Traditions that are followed in order to achieve various spiritual or ritual objectives.

It is highly recommended that this ritual is followed through each time in the making of ghee.

What I love about Pepe is that he has shown me how passionate he is for ancient traditions, so I have no doubt Pepe and his team have the same acknowledgement, passion and respect for these sacred ritual.

Pepe Saya’s ghee is different to other ghee I’ve bought and tasted as they have infused their product with Bay leaves, Cardamoms and Cloves – sweet, nutty and caramelized!

 

Process:

Melt 250g Pepe Saya Cultured Unsalted Butter in stainless steel pot, over medium heat  (I use 2kg of butter at a time)

Add bay leaves, cardamom and cloves

Stirring, watching it with all your senses at all times, an act of meditation and connection with this sacred alchemic process. The churning of milk into nectar.

Begin to chant the Gayatri Mantra or chant Om 108 times.

OM clears the way and creates nectar – Rasayana.

Rasayana is a Sanskrit word, (ayana) path of the juice, essence (rasa) or elixir, used to describe chemistry or alchemy. Simply means, that which makes new again or helps restore ones youthful state of physical and mental health as well as expand our state of happiness.

Bring to boil and simmer for approximately 45 minutes to caramelize, while simmering skim the milk solids, foam, that have coagulated and floated to the top, which we all carefully removed.

This process also evaporates most of the natural water content, making ghee light, pure and resistant to spoilage.

Look for the changes in the bubbles, there’s silence when it’s ready, if you add a little bit more time you can create caramel at the bottom, which will give it a caramel flavour, it’s ready when it starts bubbling again. The ghee can be rancid if undercooked. It can take 20 – 30mins, depending on the amount of butter used.

Strain by using cheesecloth to remove any further milk solids, foam at the top and bottom. This foam is considered non-beneficial to our health.

Fill and store in sterilized jars.

Ghee can become more potent with age – deeper healing properties.

Do not refrigerate as you may reduce or eliminate its life-force.

 

These herbs add more benefits:

Bay Leaves

Contains vitamins A and C, iron, manganese, calcium, magnesium and potassium.

Anti-oxidative and anti-inflammatory properties

Helps the body’s immune system to fight off infections and diseases

Stress and anxiety reliever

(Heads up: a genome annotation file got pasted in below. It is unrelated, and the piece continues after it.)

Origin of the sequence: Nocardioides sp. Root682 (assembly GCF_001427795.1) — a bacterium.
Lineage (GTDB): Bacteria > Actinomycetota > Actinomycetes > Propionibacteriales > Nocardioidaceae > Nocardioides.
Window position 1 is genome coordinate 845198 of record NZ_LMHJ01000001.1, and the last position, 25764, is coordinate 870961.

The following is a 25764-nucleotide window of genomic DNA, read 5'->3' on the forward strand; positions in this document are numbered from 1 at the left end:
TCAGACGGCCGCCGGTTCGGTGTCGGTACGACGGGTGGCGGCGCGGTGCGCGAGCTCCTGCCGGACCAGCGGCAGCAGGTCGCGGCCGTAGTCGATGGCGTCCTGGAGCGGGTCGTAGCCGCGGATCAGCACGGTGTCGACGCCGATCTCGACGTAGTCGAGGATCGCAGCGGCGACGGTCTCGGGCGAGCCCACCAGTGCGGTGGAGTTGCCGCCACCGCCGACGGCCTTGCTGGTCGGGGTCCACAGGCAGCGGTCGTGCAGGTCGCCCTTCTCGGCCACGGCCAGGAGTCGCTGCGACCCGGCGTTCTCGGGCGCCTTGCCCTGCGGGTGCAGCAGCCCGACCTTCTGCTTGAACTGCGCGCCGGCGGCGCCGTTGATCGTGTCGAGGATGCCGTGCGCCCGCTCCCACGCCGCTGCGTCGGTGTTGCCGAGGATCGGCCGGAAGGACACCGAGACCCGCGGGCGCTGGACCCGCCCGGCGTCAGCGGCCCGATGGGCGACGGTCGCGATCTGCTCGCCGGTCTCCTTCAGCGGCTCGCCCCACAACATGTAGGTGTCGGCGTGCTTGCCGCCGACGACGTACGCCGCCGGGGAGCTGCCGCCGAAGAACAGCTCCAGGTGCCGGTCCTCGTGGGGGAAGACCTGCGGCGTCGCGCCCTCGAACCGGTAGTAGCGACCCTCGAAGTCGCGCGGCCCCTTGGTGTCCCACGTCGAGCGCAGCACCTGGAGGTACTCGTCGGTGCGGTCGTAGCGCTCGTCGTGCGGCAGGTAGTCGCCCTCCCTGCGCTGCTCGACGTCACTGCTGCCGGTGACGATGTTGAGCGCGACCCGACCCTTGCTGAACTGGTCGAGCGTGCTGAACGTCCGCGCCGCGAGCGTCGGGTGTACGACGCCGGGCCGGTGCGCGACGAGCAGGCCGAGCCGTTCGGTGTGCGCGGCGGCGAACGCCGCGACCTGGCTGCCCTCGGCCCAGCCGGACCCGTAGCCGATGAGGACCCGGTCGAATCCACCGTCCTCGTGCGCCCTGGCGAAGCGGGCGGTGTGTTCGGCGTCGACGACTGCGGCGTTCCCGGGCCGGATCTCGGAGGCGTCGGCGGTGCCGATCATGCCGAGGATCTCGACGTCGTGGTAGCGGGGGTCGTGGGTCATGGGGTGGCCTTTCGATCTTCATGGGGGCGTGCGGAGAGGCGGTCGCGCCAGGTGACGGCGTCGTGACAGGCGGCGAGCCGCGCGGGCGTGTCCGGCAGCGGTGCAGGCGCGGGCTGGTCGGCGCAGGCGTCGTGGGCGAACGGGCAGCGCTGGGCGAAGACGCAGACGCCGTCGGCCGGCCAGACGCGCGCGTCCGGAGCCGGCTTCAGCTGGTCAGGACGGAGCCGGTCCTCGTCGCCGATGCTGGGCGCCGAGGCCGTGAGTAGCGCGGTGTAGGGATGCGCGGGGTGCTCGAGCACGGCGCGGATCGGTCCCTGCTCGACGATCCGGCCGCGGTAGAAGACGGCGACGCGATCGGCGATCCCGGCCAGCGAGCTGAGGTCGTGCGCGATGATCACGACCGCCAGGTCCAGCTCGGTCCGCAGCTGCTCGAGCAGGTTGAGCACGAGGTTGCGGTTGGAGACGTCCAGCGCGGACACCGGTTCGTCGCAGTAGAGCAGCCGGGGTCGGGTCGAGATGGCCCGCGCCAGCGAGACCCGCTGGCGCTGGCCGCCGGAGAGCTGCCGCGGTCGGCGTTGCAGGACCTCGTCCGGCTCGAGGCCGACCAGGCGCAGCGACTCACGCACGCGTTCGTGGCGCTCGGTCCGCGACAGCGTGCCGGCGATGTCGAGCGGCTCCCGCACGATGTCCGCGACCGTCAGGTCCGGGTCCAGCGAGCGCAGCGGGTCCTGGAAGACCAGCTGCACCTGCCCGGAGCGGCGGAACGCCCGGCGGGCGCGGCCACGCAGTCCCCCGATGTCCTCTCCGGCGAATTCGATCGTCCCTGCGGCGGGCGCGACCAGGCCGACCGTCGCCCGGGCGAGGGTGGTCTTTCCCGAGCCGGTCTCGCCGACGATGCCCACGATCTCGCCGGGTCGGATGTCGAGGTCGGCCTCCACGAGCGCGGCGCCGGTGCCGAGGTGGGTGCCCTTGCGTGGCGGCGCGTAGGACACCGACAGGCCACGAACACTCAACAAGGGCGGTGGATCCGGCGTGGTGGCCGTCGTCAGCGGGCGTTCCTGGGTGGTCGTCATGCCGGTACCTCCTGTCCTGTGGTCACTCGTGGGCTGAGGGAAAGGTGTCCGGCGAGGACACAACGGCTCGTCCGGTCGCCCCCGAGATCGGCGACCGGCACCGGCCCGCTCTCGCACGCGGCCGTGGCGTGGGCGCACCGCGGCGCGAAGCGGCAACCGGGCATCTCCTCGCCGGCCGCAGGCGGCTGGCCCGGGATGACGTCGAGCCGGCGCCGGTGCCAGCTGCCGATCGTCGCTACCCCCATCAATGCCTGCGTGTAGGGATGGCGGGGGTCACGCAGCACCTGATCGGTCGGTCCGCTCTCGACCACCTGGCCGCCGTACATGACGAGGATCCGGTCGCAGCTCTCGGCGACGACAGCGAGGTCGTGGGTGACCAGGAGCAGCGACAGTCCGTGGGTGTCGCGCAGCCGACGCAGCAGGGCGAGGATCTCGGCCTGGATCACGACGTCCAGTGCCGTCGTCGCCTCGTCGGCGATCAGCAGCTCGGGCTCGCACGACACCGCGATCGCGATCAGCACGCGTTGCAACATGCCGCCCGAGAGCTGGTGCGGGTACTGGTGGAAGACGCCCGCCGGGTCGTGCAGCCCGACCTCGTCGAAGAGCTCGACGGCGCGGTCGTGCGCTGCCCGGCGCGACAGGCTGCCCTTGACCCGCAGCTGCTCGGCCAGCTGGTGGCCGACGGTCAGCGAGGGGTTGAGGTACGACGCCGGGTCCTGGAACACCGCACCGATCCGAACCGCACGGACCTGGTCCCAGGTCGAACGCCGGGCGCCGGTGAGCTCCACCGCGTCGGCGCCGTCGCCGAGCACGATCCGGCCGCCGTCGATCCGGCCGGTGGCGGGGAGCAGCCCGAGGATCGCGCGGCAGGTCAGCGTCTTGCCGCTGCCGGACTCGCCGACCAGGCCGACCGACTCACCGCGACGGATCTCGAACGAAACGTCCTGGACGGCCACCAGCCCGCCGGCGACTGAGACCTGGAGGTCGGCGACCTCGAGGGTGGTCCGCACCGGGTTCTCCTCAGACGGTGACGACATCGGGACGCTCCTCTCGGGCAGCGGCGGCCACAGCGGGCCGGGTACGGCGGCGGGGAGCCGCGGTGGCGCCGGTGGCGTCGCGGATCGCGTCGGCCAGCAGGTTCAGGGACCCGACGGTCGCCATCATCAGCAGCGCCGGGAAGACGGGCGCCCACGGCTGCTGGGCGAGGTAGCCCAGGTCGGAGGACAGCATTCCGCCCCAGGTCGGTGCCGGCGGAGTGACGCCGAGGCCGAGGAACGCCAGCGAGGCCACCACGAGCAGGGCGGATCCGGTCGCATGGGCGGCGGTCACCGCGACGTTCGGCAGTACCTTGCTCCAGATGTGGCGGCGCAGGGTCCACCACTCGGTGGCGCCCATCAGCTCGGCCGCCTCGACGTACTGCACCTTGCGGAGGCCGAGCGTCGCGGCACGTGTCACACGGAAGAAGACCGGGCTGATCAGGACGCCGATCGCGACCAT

Cardamon 

Stimulates digestive system and reduces gas

Can counteract excess acidity in the stomach

Stimulates appetite

Eases stomach cramps

Cloves 

Blood circulation

Stimulate metabolism

Resolve digestive disorders

Anti-oxidant, fighting free radicals and skin damage

Antiseptic purposes, home remedy for infections, wounds and burns 

 

Where you can buy Pepe Saya’s Ghee:

Direct from Pepe Saya www.pepesaya.com.au

Urban Food Market www.urbanfoodmarket.com.au

The Essential Ingredient www.essentialingredient.com.au

Grassroots Urban Butchery www.grub.com.au

 

Note from Catherine Saxelby, Australia’s leading nutritionist: 

‘Ghee is made from unsalted butter heated to separate and remove the milk solids. It is used in traditional Indian cuisine, and for shallow-frying, roasting potatoes and pan-frying meat without burning. It has a very high smoke point, so doesn’t burn or smoke easily during pan-frying and deep-frying.

It has a nutty flavour, but it’s very high in saturated fat – 66%. A little goes a long way. Just for comparison, canola has less than 10% saturated fat, olive oil around 15%, butter 53%, and margarines 20%.

Therefore, use ghee sparingly as it’s more concentrated in fat than butter. A little is fine for adding a traditional flavour and Indian cooking at high heat and so on. But don’t deep fry in it. And do use Pepe Saya’s great new product, as it sounds like a cut above anything else!

 

By Jemma Rivera

Jemma is an accomplished yoga, qigong and meditation teacher, workshop facilitator, holistic lifestyle mentor, actress, producer, presenter, speaker, community activist, symposium facilitator and founder and business director of Jing Life.

Jemma facilitates private sessions, classes, workshops, national and international retreats and has been featured at international festivals and major events. Jemma’s passion is to assist mankind in revealing their true nature and authenticity, reach their full potential so they may live an inspired and empowered life – full of passion, peace, purpose and prosperity!

Web: www.Jinglife.com.au